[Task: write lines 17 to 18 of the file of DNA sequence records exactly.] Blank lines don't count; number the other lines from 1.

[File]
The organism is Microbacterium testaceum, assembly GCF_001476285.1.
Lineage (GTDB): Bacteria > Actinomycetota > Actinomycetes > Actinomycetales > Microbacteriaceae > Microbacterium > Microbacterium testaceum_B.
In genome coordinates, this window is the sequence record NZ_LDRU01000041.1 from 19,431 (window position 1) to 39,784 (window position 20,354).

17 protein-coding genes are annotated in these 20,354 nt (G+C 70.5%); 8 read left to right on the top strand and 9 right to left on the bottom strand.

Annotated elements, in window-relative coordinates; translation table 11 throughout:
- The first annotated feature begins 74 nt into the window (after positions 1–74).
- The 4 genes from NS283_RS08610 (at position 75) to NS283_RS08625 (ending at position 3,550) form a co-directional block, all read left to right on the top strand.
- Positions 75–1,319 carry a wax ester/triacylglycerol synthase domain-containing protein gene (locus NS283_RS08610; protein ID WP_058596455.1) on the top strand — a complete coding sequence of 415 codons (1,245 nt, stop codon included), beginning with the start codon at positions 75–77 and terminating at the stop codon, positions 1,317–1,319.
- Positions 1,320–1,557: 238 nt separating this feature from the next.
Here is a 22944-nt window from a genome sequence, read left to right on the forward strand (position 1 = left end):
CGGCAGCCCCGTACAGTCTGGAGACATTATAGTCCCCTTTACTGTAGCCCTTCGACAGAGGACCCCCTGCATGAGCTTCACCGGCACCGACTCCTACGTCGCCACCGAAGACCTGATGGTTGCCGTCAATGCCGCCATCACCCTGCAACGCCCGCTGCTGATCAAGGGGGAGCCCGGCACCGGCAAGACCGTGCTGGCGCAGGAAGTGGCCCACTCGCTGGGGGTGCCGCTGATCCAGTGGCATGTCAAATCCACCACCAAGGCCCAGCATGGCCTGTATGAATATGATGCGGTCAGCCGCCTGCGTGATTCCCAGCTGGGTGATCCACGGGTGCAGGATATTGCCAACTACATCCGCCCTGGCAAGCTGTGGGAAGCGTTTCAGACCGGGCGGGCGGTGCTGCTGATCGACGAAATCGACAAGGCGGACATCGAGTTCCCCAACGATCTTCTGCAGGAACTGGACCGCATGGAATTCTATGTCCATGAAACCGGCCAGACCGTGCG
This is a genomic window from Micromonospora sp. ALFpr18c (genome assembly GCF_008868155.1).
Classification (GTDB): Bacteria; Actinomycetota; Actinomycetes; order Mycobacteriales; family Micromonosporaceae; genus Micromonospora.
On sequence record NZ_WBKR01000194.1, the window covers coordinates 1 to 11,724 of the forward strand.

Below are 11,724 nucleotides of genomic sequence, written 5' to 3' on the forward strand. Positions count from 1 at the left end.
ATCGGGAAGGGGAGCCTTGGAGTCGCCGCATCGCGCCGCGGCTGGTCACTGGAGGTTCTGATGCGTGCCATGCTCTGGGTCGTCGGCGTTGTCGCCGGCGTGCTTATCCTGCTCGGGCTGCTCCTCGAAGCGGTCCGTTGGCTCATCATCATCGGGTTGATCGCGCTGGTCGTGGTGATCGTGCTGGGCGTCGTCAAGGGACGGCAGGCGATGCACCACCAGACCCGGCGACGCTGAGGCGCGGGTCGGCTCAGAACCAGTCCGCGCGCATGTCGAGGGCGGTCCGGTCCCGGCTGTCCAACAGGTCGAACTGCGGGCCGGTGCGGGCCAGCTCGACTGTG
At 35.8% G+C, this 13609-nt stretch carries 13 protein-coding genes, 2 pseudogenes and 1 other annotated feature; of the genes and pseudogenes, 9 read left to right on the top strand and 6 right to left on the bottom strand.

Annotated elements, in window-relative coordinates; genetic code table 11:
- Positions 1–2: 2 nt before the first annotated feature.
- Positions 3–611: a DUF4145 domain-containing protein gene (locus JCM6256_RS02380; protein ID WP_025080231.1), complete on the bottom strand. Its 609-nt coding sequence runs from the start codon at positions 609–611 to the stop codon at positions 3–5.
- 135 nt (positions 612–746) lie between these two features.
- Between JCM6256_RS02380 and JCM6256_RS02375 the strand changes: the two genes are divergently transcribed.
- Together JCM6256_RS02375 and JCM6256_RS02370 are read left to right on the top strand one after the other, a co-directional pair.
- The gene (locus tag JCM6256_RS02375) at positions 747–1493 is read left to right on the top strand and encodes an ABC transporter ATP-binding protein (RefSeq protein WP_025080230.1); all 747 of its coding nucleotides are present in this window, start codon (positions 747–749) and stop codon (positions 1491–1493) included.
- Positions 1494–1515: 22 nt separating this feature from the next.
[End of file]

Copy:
At 35.8% G+C, this 13609-nt stretch carries 13 protein-coding genes, 2 pseudogenes and 1 other annotated feature; of the genes and pseudogenes, 9 read left to right on the top strand and 6 right to left on the bottom strand.

Annotated elements, in window-relative coordinates; genetic code table 11: